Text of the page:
Householder Zen: Zen out of the Monastery

Sometimes lessons in practice can come in the strangest and most mundane places. Digging through my pile of books I came across a Zen cookbook that I never read but decided to flip through. I liked this passage…

How to Crack a Hard-boiled Egg

During one of Roshi’s formal talks, we were given a lesson in the matter of cracking a hard-boiled egg Zen style. In his inimitable fashion, Roshi demonstrated how most of us had cracked the shell of our egg that morning at breakfast, and then showed us how a Rinzai Zen student should crack an egg. Not as we have done, with multiple taps on a table, but with one loud thump. Pierce the silence and be done with it.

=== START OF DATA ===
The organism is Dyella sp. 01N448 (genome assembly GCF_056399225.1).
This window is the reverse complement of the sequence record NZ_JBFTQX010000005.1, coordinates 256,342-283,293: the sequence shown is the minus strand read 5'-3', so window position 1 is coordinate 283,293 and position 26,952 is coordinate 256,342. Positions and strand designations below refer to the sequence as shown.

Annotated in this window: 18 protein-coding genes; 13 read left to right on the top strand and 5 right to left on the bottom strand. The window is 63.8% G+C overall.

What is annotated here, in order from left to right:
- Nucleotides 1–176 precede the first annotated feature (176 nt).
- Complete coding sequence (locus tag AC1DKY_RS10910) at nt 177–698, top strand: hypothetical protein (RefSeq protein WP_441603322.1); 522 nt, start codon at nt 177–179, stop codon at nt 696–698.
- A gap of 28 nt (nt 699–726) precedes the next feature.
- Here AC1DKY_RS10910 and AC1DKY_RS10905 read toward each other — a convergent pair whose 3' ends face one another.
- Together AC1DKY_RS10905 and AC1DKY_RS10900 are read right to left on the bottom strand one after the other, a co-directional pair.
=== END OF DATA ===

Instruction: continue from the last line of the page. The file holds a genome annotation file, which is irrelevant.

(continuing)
Next morning what a difference, Crack. Pow. Bang. And then quiet. No tentative taps. A tap sufficient to crack an egg, constasting with the silence and somehow not disturbing it. Simple. Elegant. Brisk. Determined. The Rinzai approach to cracking an egg.

Rinzai students crack an egg in one swift movement. Much like their practice. The ego is shattered by following the teachings of the Buddha, zazen and koans study. No bull-shit and no mollycoddling. Unlike an egg though which can be cracked quickly with one hit but no preparation; we require time and practice to prepare ourselves for our eventual “cracking” and then the silence follows.

But it begs the question – How would a Soto Zen student crack an egg? I would expect that they would coddle, hug and nuture the egg until the shell just sloughs off.

Two schools with similar practice but different views on the shedding and casting off of the ego.